Ohio Becomes The Latest State To Introduce A Major Voter Suppression Bill

Republicans’ latest attack on the right to vote comes from Ohio, where state lawmakers introduced their first major voter suppression legislation on Thursday.

Like the bills just signed into law in Georgia and Florida, Ohio’s HB 294 makes its main target absentee voting and ballot drop boxes after those methods were widely used for the first time in Ohio for the November presidential election and helped increase nationwide voter turnout to record levels.

The Ohio House bill would limit the number of drop boxes to just one location per county, and that location can have up to three drop boxes. It would also allow drop boxes to be used only in the 10 days leading up to Election Day, a huge decrease from last year when Ohio voters had 30 days to return their ballot via drop box. 

Those boxes would also only be allowed outside of the county Board of Elections offices, hindering voters who don’t live near the offices and don’t have easy access to transportation. Such voters would have to find other ways to return their ballots.

In addition to the drop box changes, the bill would impose new restrictions on voter registrations and absentee voting, including limiting what kind of mail-in ballots can be “cured” ― the process of fixing small mistakes made by voters on their ballots so that the votes can count. HB 294 would also move the absentee ballot request deadline up seven days and eliminate in-person absentee voting on the Monday before Election Day.

Additionally, the bill would cut early voting hours, require two forms of voter ID and limit the existing ability of the Ohio secretary of state to prepay postage on election mail. Like similar bills across the country, HB 294 would disproportionately affect Black and brown voters, students, low-income residents, disabled people, active-duty military and seniors.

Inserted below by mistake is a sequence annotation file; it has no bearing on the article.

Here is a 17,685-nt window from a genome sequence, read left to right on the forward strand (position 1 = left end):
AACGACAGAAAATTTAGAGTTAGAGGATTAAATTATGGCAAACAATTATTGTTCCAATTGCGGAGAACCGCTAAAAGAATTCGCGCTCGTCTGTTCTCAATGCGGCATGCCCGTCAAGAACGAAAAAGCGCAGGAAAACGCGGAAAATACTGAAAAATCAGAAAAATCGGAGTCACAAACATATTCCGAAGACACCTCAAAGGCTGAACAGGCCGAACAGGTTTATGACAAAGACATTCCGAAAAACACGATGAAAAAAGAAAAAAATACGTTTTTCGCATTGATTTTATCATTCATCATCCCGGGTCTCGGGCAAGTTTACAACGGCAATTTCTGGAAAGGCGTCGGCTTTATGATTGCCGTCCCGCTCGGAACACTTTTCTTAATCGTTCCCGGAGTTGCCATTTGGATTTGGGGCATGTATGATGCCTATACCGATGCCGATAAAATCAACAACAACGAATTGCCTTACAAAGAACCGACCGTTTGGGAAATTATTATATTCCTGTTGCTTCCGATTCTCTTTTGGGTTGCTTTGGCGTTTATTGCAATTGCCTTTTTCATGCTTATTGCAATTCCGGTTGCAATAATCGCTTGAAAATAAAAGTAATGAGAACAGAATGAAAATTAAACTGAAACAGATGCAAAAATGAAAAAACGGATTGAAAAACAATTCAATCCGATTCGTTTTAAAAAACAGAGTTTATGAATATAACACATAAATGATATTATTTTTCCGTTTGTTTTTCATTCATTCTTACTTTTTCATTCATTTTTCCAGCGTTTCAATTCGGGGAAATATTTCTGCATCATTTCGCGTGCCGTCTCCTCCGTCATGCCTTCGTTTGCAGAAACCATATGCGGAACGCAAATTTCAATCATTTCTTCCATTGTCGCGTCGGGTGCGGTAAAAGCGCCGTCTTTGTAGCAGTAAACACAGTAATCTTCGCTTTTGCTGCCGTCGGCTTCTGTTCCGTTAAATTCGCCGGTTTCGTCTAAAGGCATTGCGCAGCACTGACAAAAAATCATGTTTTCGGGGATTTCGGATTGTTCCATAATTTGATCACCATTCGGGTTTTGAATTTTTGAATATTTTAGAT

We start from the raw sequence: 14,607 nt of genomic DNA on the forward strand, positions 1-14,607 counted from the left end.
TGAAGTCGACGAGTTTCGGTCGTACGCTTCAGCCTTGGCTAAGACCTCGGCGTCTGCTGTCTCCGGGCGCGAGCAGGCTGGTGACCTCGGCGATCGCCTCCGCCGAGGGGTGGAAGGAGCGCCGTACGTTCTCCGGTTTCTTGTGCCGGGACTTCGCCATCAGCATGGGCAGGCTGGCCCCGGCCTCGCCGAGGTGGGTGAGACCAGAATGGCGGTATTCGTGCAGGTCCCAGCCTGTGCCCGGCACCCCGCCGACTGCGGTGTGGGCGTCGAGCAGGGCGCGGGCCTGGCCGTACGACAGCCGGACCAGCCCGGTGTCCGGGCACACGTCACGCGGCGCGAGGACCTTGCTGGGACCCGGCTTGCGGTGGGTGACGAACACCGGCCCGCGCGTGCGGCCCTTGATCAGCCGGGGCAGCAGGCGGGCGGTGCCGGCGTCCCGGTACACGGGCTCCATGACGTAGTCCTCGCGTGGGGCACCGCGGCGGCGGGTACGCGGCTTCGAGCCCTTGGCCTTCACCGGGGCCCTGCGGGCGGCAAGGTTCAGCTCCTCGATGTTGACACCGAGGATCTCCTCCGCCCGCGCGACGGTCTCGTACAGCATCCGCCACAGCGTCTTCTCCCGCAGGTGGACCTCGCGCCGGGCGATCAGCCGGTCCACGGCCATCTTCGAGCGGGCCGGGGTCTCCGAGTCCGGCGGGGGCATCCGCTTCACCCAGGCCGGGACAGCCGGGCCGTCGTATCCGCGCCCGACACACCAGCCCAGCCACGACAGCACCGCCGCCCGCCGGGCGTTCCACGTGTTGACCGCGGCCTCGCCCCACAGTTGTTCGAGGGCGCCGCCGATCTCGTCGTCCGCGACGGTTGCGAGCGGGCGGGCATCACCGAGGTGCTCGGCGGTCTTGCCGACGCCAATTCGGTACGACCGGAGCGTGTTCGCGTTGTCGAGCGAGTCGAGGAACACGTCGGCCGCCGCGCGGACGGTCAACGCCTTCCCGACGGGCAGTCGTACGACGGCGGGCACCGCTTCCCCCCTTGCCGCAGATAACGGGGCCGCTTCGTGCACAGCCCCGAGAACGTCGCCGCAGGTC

To promote the bill they co-sponsored, Republican state Reps. Bill Seitz and Sharon Ray used the same language that GOP lawmakers used in other states to try to curb voting rights. The lawmakers say that the bill would make it easier for Ohioans to vote and harder for people to cheat ― but the provisions in the legislation would actually restrict access to a large portion of state residents.

“You can call them what you want to: A pig is a pig,” Democratic state Rep. Catherine Ingram said, according to Cleveland.com.  

Ohio Democrats were expecting the legislation after a draft of the bill was leaked weeks ago to Democracy Docket. Despite being named the Election Modernization and Security Act, Ohio Democratic Party chair Liz Walters said, the proposed legislation “has nothing to do with modernization” and “only serves to take Ohio further back in the fight for voting rights in our state.”

“GOP politicians in Columbus are ignoring concerns from voting rights experts and plowing ahead with the most regressive measures we’ve seen yet,” Walters said in a statement.